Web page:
Embattled World Bank President David Malpass backtracked Thursday on his stance on climate change in a CNN interview. Earlier in the week, Malpass would not confirm whether he believed the scientific consensus that fossil fuels were responsible for dangerously warming the planet.

"I don't even know. I'm not a scientist and that is not a question," Malpass said Tuesday at a panel discussion hosted by the New York Times at Climate Week in New York City.

The comment drew calls for Malpass, a former senior economic advisor in Trump administration, to resign as president. At the event, Malpass sidestepped the question on multiple occasions, prompting former Vice President Al Gore to call him a "climate denier."

Malpass has since said he accepted the scientific conclusion that links human activity to the warming of the planet.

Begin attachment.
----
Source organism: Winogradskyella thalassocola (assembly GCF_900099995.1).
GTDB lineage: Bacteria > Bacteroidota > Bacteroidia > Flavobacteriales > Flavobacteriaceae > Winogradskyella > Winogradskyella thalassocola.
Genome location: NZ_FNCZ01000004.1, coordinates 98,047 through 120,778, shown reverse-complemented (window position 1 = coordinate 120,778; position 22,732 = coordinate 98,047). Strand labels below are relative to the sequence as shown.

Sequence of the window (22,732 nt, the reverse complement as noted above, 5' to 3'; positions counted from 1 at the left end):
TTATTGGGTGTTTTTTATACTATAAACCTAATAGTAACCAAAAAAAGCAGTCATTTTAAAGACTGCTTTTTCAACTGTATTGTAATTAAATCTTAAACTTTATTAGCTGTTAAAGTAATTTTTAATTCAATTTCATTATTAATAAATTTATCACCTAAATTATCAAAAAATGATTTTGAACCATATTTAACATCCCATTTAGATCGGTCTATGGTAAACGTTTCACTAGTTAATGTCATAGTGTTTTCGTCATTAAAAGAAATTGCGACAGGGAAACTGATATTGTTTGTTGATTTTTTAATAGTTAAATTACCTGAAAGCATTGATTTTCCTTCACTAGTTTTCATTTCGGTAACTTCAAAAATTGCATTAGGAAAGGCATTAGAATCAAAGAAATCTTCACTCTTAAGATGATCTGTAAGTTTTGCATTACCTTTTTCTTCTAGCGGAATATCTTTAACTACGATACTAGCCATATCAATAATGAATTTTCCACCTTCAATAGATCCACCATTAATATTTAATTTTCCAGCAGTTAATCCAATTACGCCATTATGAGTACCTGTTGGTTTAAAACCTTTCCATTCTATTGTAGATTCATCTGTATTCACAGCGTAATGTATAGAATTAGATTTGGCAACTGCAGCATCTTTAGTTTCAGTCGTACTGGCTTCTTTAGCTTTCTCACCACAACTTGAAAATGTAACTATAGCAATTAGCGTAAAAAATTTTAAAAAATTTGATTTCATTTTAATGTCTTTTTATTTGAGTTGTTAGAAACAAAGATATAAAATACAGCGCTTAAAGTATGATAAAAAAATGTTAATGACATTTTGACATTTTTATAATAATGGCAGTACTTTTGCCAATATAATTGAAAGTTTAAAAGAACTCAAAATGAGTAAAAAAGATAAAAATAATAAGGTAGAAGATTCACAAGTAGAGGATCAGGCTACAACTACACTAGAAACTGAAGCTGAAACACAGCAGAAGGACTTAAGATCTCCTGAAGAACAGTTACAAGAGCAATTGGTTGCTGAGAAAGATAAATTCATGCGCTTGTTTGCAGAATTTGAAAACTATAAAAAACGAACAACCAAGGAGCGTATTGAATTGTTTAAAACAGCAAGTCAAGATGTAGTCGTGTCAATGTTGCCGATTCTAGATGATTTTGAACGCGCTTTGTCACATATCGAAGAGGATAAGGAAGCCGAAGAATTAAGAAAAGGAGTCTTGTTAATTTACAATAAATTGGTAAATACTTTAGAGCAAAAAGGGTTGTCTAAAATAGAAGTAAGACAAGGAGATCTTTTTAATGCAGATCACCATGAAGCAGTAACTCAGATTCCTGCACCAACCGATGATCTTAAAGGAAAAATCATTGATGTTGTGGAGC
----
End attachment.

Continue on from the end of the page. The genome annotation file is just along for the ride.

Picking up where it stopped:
"It's clear that greenhouse gas emissions are coming from man-made sources, including fossil fuels," he told CNN on Thursday.

In a memo sent to World Bank staff and obtained by the Times, Malpass wrote that "greenhouse gas emissions from human activities are causing climate change, and that the sharp increase in the use of coal, diesel, and heavy fuel oil in both advanced economies and developing countries is creating another wave of the climate crisis."

Malpass' comments come amid recent scrutiny levied against the World Bank for ignoring climate change. The Times wrote that the World Bank "continues to fund oil and gas projects, despite a declaration by the International Energy Agency that countries must stop financing new fossil fuel development" to combat the climate crisis.

Malpass, 66, is currently in the third year of his five-year term. There has been speculation he will step down before 2024.